Antibiotics for bronchiolitis in children

G K P Spurling, K Fonseka, J Doust, C Del Mar
Cochrane Database of Systematic Reviews 2007 January 24, (1): CD005189

BACKGROUND: Bronchiolitis is a serious, potentially life-threatening respiratory illness commonly affecting young babies. It is most often caused by Respiratory Syncytial Virus (RSV). The diagnosis is usually made on clinical grounds (especially tachypnoea and wheezing in a child less than two years of age). Antibiotics are not recommended for bronchiolitis unless there is concern about complications such as secondary bacterial pneumonia. Despite this, they are used at rates of 34 to 99% in uncomplicated cases.

OBJECTIVES: To evaluate the use of antibiotics for bronchiolitis.

SEARCH STRATEGY: We searched the following electronic databases: the Cochrane Central Register of Controlled Trials (CENTRAL) which includes the Acute Respiratory Infection Groups' specialised register, the Database of Abstracts of Reviews of Effects (DARE) (The Cochrane Library Issue 3, 2006); MEDLINE (January 1966 to August Week 2, 2006); EMBASE (1990 to March 2006); and Current Contents (2001 to September 2006).

SELECTION CRITERIA: Types of studies: single or double blind randomised controlled trials comparing antibiotics to placebo in the treatment of bronchiolitis.

TYPES OF PARTICIPANTS: children under the age of two years diagnosed with bronchiolitis using clinical criteria (including respiratory distress preceded by coryzal symptoms with or without fever). Types of interventions: oral, intravenous, intramuscular or inhaled antibiotics versus placebo. Types of outcome measures: primary clinical outcomes: time for the resolution of symptoms/signs (pulmonary markers: respiratory distress; wheeze; crepitations; oxygen saturation; and fever).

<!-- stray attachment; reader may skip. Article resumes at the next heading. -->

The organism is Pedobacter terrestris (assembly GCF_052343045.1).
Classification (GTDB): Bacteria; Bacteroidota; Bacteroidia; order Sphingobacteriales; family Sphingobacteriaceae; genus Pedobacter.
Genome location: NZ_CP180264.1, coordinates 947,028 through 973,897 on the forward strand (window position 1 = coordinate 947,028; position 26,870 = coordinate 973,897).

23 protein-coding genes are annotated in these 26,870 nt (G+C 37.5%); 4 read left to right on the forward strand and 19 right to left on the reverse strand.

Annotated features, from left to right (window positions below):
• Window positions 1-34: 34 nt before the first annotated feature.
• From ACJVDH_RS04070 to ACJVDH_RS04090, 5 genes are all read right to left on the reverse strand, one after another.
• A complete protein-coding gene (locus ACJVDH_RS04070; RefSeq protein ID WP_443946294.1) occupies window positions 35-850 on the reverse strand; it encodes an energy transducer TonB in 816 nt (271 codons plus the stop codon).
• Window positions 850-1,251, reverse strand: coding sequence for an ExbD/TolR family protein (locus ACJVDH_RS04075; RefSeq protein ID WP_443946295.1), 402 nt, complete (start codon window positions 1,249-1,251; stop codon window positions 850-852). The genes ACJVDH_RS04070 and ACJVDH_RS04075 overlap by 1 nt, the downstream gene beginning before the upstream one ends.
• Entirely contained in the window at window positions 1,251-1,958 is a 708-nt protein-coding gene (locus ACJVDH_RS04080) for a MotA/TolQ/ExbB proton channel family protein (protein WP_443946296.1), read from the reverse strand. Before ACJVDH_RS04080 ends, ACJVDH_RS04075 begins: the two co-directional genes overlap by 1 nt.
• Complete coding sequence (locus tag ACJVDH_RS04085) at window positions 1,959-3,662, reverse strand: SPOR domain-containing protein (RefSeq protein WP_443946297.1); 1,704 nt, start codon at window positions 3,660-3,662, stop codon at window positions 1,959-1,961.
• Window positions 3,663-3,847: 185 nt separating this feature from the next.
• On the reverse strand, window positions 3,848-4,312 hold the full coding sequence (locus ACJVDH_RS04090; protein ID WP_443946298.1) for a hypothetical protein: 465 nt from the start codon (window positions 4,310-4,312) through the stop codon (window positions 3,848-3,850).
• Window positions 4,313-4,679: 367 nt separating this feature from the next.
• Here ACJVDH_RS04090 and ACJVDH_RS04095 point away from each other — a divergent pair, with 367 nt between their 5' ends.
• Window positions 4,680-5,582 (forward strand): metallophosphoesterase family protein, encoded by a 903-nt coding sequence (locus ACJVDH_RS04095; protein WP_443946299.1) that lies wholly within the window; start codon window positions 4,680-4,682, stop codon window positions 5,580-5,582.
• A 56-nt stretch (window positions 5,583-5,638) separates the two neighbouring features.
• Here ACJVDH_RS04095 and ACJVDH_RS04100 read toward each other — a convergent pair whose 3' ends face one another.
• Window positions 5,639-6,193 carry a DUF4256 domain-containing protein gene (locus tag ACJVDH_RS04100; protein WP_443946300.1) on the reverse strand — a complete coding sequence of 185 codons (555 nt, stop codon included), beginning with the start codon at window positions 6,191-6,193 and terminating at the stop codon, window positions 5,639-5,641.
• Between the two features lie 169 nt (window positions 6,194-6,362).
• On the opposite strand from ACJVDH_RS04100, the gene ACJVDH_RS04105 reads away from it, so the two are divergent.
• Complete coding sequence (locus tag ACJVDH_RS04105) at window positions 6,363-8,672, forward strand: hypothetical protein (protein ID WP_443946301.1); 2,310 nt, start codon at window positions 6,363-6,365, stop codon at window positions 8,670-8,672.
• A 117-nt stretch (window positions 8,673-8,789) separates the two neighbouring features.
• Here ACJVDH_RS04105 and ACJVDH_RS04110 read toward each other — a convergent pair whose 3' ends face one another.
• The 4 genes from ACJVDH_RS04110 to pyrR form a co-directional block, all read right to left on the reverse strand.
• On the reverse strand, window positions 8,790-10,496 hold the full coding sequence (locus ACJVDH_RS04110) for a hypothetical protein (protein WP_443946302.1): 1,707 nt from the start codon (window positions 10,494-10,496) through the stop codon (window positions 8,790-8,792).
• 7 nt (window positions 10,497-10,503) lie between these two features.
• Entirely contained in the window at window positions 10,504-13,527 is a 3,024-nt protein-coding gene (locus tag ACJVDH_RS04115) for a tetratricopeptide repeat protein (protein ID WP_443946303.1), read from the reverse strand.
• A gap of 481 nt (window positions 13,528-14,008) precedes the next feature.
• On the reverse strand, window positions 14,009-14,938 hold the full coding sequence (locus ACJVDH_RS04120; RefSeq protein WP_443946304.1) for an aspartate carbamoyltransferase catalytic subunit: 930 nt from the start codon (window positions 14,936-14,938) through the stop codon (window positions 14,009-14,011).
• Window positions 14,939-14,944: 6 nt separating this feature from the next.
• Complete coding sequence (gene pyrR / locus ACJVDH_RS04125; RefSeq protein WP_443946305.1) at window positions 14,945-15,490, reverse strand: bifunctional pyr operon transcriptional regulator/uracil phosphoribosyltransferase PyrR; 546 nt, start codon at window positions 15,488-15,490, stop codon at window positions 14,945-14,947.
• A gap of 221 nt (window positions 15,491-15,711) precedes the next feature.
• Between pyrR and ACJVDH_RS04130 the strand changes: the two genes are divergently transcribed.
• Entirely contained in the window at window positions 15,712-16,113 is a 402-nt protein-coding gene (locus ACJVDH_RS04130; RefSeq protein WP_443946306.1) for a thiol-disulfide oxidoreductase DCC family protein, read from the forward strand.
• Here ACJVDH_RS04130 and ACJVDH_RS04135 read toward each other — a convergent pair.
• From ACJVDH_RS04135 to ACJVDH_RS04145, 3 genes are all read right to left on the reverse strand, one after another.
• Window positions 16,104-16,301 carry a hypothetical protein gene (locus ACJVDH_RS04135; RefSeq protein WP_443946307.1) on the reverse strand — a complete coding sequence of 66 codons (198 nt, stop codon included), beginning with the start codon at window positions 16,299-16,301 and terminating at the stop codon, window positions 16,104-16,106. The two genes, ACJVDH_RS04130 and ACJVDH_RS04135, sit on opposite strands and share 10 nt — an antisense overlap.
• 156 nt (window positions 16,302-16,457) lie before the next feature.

SECONDARY OUTCOMES: hospital admissions; time to discharge from hospital; re-admissions; complications/adverse events developed; and radiological findings.

DATA COLLECTION AND ANALYSIS: All data were analysed using Review Manager software, version 4.2.7.

MAIN RESULTS: One study met our inclusion criteria. It randomised children presenting clinically with bronchiolitis to either ampicillin or placebo. The main outcome measure was duration of illness and death. There was no significant difference between the two groups for length of illness and there were no deaths in either group.

AUTHORS' CONCLUSIONS: This review found no evidence to support the use of antibiotics for bronchiolitis. This results needs to be treated with caution given only one RCT justified inclusion. It is unlikely that simple RCTs of antibiotics against placebo for bronchiolitis will be undertaken in future. Research to identify a possible small subgroup of patients presenting with bronchiolitis-like symptoms who may benefit from antibiotics may be justified. Otherwise, research may be better focussed on determining the reasons for clinicians to use antibiotics so readily for bronchiolitis, and ways of reducing their anxiety, and therefore their use of antibiotics for bronchiolitis.

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